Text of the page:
The heritage of jewelry making in India goes back many many years. A lot of historians feel that the origin of Indian jewelry predates the 4000 year old Indus Valley Civilization, to the time of the mythical war of the Mahabharatha. Modern Indian jewelry is undoubtedly an amalgam of several jewelry styles that were incorporated into the culture of the Indian sub-continent, with each dynastic rule or monarch bringing their own unique style into the region and making it popular. One of the most enduring style which may have stood the test of time include Kundan, Meenakari, temple Jewelry and filigree work.
In Kundan jewelry, made popular by the royalty of the Mughal dynasty, special gems and stones are mounted in pure gold, in sophisticated designs that range from floral motifs to traditional inlays. Typically, Kundan Jewelry is set with real, uncut diamonds. These days, Kundan jewelry is likewise available set in silver, along with glass replacing real diamonds and combined with other precious and semi-precious stones. Many retailers who sell Indian jewelry online report a high demand for Kundan jewelry, and it continues to be a wedding favorite.
Meenakari, a close cousin of the Kundan style, has its own origins within the royal houses of Rajasthan. Meenakari is often a style of jewelry that combines enameling with metals like gold and silver to develop a gorgeous array of exquisite jewelry that continue to be accepted even today. The Rajasthan Royals adopted the beauty of the Kundan style and infused it with elements of Meenakari to create Jadau, a striking combination of stone and enamel work.
The legacy of temple jewelry goes back to the Chola dynasty of the south. Developed to adorn the idols of gods and goddesses in the Hindu temples of the south, temple jewelry soon became popular with the royals and court dancers. Handmade and inlaid with precious stones like rubies, emeralds and pearls, the craft of temple jewelry is still in the hands of a few artisans in the Nagercoil area, who continue to fashion beautiful pieces of jewelry using skills that were handed down by their ancestors. This sought-after style will be stocked by many retailers of Indian jewelry online, since it is a must-have for students of Indian dance styles like Bharathnatyam and Kuchipudi.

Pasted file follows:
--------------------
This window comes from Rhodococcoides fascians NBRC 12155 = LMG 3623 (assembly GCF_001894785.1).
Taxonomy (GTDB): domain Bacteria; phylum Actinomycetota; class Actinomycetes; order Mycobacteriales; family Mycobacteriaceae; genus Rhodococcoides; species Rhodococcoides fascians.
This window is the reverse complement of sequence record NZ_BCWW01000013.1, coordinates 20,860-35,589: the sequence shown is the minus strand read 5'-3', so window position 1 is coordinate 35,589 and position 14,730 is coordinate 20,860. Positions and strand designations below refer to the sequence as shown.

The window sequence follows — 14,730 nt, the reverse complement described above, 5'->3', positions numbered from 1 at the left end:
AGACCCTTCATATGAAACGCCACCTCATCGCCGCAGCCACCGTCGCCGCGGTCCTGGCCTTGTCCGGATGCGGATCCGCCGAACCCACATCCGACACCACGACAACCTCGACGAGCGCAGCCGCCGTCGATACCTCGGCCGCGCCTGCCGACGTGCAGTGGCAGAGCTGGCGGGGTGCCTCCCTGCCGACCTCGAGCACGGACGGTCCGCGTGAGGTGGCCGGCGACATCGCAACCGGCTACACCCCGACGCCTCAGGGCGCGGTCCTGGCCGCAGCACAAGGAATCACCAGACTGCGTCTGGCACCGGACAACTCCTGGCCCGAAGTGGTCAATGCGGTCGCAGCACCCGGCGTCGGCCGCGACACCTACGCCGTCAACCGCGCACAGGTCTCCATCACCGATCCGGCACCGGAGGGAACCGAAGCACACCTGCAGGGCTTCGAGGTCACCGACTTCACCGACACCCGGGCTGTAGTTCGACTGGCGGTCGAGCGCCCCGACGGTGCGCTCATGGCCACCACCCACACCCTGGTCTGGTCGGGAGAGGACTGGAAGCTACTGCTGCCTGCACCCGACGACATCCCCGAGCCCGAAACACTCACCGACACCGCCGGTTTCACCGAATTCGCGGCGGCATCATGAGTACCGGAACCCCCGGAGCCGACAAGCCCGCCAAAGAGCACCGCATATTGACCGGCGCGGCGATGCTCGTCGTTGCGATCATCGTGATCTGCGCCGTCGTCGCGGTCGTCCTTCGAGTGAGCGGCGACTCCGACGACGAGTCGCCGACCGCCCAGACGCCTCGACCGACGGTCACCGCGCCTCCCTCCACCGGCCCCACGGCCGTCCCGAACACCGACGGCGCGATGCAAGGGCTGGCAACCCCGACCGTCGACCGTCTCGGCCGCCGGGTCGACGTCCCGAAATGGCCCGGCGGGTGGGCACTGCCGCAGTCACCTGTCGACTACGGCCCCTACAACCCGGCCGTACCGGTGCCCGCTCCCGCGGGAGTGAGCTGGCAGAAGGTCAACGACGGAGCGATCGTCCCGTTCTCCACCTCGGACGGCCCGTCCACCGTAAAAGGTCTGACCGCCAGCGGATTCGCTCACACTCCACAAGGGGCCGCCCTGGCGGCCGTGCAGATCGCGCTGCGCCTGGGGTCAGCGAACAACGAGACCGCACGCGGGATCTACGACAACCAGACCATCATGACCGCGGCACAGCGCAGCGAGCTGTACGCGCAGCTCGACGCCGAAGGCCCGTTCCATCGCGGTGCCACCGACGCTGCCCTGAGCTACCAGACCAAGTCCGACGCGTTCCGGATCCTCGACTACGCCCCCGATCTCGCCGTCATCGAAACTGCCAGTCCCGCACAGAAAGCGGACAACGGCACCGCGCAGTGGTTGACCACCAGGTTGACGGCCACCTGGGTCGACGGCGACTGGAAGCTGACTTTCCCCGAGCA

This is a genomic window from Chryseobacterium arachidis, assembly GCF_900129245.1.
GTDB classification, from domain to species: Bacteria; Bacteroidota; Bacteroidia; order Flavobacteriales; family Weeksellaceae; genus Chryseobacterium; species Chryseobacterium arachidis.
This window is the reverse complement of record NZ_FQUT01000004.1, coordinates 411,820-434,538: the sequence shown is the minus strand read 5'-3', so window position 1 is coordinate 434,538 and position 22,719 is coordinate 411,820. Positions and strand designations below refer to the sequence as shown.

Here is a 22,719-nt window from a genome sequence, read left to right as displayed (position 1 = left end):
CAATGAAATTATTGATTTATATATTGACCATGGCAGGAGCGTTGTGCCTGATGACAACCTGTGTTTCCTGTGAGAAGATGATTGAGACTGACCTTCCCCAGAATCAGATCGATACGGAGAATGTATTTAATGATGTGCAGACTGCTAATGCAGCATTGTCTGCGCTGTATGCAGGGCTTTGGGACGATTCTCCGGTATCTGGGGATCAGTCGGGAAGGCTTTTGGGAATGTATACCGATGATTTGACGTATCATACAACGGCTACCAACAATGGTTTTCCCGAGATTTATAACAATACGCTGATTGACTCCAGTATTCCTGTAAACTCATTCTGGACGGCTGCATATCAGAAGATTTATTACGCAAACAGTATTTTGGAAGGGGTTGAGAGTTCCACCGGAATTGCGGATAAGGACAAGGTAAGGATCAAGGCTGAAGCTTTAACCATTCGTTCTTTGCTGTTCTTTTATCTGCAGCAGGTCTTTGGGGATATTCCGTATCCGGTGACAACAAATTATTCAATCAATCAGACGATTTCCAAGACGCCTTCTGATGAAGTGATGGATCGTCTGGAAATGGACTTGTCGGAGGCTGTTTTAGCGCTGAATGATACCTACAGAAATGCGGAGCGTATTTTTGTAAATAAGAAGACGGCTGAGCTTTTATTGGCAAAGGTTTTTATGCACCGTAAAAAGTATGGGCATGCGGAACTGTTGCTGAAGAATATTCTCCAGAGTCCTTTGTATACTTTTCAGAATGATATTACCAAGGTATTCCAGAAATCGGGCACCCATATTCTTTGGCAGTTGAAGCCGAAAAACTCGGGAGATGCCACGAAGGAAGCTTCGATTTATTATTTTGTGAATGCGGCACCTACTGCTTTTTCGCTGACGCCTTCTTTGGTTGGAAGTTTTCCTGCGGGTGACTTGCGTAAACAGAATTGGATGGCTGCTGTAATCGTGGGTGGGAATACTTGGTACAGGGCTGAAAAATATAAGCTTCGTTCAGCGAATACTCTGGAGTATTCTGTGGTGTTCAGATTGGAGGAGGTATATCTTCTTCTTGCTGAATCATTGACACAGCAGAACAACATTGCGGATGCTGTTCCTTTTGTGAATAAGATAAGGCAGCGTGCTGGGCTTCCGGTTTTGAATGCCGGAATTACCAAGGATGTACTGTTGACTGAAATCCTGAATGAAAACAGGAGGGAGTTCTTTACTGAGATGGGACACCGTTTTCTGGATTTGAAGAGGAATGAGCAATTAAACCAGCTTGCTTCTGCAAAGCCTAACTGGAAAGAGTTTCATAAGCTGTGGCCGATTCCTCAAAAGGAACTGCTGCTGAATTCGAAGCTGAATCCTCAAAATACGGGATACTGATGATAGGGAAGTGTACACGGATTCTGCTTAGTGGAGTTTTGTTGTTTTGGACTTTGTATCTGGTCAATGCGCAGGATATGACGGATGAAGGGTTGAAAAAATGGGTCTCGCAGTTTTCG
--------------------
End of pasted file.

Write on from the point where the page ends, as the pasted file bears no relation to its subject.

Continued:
Filigree work has its roots in the eastern region, especially in Orissa and Bengal. Filigree is often a style that requires heating metal, usually silver or gold, which is then beaten to form fine wire and worked into delicate jewelry. Usually, filigree work depicts different gods and goddesses, but to keep up with modern trends, artisans are now making nature inspired pieces that include floral motifs and abstract designs.
For some people, especially women who love to add jewelry as their accessories, there is one choices of adding ethnic Indian jewelry. The jewelry that grows along with the tradition is coming from nature sources. The design and ornaments used are very traditional, has the nature feeling that creates an ethnic style.
Most people know that India wear jewelry as their accessories from long time ago. Women are wearing ornaments that have flower, leaf, or any floral style. This tradition is growing well along side with the vibrant and colorful of Indian tone and their choices of attire. For modern women who want to add jewelry from Indian ethnic, there is no specific rule with it. Indian jewelry ethnic will match in any flaunt dresses any women would have.
Some people may love wearing jewelry made from gold, silver, pearl or diamond that cost in varied price. But adding ethnic Indian jewelry, as well as any other ethnic jewelry, will not cost much. The ethnic jewelry is also very easy to maintain or clean. It is because most of the jewelry is made based from wood, stone, or from any nature sources.
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While all of the above are representative of expensive hand-crafted styles, many retailers of Indian jewelry online offer a wide range of affordable, factory-manufactured pieces of Indian jewelry that simulate the beauty of traditional jewelry, while substituting rare, precious metals and stones with more affordable options like silver and semi-precious stones.
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